Project Team: Julio Salcedo – Principal in Charge, Ben Prager, Cristina Marti Vilar, Fernando Cremades, Julia Castano, Laura Hernandez Ramos, Lina Gao, Min Ji Kim, Murilo Machado Candido
Project Location: OssipeeLake, New Hampshire
Total Area (sq.ft.): 3,000 sf + 700 sf deck
Cost: withdrawn per client request $190,00/sf
Month/Year of completion: October 2017
Contractor: Glen Builders – Paul Marks, General contractor
Civil: HEB Engineering, Inc
Structural: Reilly Tarantino Engineering
Photographer: Miguel de Guzman, Imagen Subliminal
Models: Ye Rim Kim, Murilo Machado Candido, Julio Salcedo
Scalar Architecture brings a multigenerational family and site together through parametric design.
Nestled in a peninsula on Ossipee Lake, New Hampshire, the 3000 sf cottage is formed by two conjoined prisms that provide an elegant and singular resolution to a wide range of desires and concerns. Among these concerns are passive climate responses, adaptability for multi-generational living, and deference towards the spectacular surrounds - including the lake, forests, and White Mountains range beyond.
The cottage's lakeside site is uniquely challenging. Beyond its climate, topography, and vegetation - all orientations offer distinct opportunities in need of reconciliation: there are northern views, sparse southern solar exposure, western summer and northwestern winter winds, and southern and eastern neighbors to shield from.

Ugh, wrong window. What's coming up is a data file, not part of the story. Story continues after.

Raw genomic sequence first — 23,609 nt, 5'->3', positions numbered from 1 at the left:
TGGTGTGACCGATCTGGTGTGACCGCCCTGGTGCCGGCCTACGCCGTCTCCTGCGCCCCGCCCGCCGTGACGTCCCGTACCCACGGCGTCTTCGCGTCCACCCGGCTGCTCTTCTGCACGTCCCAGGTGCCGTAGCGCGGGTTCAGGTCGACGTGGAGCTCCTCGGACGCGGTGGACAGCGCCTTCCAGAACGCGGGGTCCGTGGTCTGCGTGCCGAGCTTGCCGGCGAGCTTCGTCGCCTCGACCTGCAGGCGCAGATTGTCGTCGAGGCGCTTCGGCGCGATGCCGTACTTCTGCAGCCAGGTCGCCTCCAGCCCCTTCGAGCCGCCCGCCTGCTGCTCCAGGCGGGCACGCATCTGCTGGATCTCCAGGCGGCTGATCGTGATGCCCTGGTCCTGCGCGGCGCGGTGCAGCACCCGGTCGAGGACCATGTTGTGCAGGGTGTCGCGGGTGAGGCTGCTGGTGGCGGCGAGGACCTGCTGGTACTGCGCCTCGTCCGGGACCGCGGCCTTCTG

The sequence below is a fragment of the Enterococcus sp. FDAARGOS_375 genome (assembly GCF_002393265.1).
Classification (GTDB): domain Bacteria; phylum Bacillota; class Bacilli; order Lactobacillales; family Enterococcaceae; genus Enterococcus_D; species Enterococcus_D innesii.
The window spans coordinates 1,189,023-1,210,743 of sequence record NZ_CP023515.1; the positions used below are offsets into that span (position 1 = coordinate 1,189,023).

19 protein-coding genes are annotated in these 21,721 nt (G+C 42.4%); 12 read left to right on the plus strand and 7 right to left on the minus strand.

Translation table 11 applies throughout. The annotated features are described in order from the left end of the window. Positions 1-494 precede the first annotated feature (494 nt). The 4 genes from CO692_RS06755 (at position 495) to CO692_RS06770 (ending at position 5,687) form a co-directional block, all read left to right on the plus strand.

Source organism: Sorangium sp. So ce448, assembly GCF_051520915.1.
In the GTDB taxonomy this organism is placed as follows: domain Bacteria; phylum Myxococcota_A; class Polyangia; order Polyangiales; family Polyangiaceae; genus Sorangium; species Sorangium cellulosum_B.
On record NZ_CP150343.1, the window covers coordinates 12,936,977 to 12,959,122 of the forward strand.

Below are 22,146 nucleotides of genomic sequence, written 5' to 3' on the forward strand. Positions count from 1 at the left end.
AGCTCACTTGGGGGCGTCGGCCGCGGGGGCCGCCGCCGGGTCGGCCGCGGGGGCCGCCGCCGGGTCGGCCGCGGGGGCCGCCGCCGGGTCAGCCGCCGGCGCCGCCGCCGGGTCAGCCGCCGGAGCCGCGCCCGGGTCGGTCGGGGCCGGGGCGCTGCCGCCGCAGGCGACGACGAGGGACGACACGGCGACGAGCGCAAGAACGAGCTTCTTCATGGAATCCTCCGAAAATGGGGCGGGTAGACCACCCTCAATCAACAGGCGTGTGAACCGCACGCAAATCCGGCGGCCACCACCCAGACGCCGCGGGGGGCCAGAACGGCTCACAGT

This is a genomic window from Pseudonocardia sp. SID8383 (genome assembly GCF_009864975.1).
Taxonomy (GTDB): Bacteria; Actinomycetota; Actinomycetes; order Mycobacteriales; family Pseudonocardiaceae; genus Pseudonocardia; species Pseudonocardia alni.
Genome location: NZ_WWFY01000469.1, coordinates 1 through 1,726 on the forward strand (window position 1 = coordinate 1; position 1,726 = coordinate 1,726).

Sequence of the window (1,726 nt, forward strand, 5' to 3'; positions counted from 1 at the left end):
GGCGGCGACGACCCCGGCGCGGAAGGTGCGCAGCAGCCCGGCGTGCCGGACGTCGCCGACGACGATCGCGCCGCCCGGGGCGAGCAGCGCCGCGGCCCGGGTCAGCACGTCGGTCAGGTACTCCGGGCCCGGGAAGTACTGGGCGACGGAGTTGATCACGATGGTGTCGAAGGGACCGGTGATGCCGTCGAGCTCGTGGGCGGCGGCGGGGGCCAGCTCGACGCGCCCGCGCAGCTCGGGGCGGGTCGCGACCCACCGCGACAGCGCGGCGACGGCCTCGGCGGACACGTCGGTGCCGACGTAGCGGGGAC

The client family is invested both in the intermingling of the three generations, and the acknowledgment of the interdependent needs of all the generations. To this regard, the family favors the degree to which the spaces may be used as a gathering continuous sequence, whilst providing rather separate moments of isolation and play.
Using a process of adaptive computational design, the architect developed an elemental prism that maximizes interior volume while affording a high passive environmental efficiency and minimum impact on the site. The folded roof simultaneously negotiates the southern exposure, the northern views, the management of rain and snow precipitation, and the summer westerly winds. The interior of the prism is articulated as interconnected cells that afford a complex landscape of social interaction. The process is then reiterated in a fractal fashion to address a multi-generational dwelling program: A conjoined second prism - evolved from the first one, provides a discreet yet connected realm for the young adults occupying the middle level. Below it, the ground floor is given over to the grandparents’ quarters.